Noah Webster, shortly after the end of the Revolutionary War, publishes an essay in his American Magazine outlining his reasons and methods for revising the educational system in the new republic.
On the EDUCATION of YOUTH in AMERICA.
NEW YORK, 1788.
THESE remarks suggest another error which is often committed in our inferior schools: I mean that of putting boys into difficult sciences, while they are too young to exercise their reason upon abstract subjects. For example; boys are often put to the study of mathematics, at the age of eight or ten years; and before they can either read or write. In order to show the impropriety of such a practice, it is necessary to repeat what was just now observed, that our senses are the avenues of knowlege. This fact proves that the most natural course of Education is that which employs, first the senses or powers of the body, or those faculties of the mind which first acquire strength; and then proceeds to those studies which depend on the power of comparing and combining ideas. The art of writing is mechanical and imitative; this may therefore employ boys, as soon as their fingers have strength sufficient to command a pen. A knowledge of letters requires the exercise of a mental power, memory; but this is coeval almost with the first operations of the human mind; and with respect to objects of sense, is almost perfect even in childhood. Children may therefore be taught reading, as soon as their organs of speech have acquired strength sufficient to articulate the sounds of words.*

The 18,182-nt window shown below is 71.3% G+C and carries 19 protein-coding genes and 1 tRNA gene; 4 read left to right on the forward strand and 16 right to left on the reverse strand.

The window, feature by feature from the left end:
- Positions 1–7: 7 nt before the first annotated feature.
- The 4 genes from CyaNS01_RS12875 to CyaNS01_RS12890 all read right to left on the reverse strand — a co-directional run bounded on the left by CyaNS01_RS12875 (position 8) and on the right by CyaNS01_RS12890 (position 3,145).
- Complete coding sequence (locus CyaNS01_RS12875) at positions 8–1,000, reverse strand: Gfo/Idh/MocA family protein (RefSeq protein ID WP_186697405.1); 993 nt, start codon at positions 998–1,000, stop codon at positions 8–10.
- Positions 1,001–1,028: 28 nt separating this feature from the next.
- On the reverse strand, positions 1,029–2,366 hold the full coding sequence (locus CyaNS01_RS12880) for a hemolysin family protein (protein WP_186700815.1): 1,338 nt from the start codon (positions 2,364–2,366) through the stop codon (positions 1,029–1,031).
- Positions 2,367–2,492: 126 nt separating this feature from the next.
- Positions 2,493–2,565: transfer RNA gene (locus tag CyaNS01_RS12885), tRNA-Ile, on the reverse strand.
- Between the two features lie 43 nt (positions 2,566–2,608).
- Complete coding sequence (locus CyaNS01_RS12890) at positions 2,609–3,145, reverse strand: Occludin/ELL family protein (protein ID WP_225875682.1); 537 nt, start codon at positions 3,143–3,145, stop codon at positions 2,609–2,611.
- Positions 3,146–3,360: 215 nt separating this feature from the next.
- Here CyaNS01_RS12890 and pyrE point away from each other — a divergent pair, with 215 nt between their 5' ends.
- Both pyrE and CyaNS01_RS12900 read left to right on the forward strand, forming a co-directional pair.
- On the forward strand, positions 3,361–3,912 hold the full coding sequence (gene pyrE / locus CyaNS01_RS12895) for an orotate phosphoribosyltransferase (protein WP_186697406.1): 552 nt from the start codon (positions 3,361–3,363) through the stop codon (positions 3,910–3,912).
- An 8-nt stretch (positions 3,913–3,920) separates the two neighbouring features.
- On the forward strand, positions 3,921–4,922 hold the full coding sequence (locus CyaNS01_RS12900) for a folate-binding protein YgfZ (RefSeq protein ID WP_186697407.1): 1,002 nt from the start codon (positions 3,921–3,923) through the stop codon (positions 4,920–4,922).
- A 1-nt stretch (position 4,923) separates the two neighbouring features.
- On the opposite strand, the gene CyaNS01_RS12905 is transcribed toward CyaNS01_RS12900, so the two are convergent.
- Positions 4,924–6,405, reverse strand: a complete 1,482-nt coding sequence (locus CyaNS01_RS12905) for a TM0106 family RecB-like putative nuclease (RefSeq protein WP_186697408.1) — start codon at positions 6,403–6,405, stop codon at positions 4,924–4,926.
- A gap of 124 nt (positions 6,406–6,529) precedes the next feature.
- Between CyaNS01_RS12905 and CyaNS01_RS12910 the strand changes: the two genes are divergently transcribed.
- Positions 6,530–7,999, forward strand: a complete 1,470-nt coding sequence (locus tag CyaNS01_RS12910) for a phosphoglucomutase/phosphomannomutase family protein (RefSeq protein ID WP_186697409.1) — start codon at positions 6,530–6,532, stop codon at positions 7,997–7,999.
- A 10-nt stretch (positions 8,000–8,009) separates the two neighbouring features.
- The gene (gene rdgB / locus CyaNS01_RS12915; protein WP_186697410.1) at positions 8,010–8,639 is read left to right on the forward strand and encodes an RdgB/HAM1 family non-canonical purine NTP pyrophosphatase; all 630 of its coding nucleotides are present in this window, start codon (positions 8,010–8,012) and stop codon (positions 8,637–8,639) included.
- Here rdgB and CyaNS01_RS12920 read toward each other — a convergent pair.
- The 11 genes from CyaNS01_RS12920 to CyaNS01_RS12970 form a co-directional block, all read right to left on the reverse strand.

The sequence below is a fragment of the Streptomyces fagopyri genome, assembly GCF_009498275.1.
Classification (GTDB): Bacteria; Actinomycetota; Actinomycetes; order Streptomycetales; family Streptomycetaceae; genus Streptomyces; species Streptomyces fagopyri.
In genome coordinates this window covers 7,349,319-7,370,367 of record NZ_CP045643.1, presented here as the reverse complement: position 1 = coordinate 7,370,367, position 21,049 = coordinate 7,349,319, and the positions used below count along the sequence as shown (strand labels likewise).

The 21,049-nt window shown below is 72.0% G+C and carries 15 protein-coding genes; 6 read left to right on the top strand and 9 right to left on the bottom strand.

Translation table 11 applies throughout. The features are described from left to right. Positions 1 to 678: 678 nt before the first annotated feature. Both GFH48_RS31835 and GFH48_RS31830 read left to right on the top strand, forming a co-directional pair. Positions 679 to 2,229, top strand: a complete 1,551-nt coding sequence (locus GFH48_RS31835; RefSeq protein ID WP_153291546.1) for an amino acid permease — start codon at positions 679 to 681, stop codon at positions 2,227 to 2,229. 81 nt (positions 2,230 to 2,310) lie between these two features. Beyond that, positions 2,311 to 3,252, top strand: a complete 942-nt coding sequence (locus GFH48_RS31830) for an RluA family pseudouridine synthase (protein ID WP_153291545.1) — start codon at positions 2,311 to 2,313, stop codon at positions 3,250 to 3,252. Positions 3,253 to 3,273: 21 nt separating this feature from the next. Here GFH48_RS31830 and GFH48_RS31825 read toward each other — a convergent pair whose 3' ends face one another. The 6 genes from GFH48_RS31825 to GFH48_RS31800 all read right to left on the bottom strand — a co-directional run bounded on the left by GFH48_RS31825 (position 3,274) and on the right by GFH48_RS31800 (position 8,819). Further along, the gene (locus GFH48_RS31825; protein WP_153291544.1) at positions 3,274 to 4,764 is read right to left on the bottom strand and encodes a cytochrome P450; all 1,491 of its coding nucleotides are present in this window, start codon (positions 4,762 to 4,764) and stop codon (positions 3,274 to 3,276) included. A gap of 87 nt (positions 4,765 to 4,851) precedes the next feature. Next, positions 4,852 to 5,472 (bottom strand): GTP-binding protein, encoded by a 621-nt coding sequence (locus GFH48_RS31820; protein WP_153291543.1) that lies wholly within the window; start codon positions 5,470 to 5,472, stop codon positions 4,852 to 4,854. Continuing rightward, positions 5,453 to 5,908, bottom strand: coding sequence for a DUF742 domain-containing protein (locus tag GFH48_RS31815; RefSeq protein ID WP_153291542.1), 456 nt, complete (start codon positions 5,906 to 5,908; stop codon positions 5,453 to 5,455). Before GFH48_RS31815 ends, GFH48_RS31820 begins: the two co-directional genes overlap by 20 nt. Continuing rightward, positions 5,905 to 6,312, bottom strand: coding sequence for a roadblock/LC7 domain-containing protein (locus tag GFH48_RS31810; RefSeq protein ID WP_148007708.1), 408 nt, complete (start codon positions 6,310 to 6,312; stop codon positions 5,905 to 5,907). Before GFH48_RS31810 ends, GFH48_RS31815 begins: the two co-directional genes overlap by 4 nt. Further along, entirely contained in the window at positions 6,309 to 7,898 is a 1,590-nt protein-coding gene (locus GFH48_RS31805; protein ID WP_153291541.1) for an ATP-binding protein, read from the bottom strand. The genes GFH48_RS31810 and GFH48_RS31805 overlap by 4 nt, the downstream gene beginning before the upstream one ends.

* Great caution should be observed in teaching children to pronounce the letters of the alphabet. The labials are easily pronounced; thus the first words a child can speak are papa and mama. But there are some letters, particularly l and r, which are of difficult pronunciation, and children should not be pressed to speak words in which they occur. The difficulty may produce a habit of stammering.
But those sciences, a knowlege of which is acquired principally by the reasoning faculties, should be postponed to a more advanced period of life. In the course of an English Education, mathematics should be perhaps the last study of youth in schools. Years of valuable time are sometimes thrown away, in a fruitless application to sciences, the principles of which are above the comprehension of the students.
There is no particular age, at which every boy is qualified to enter upon mathematics to advantage. The proper time can be best determined by the instructors, who are acquainted with the different capacities of their pupils.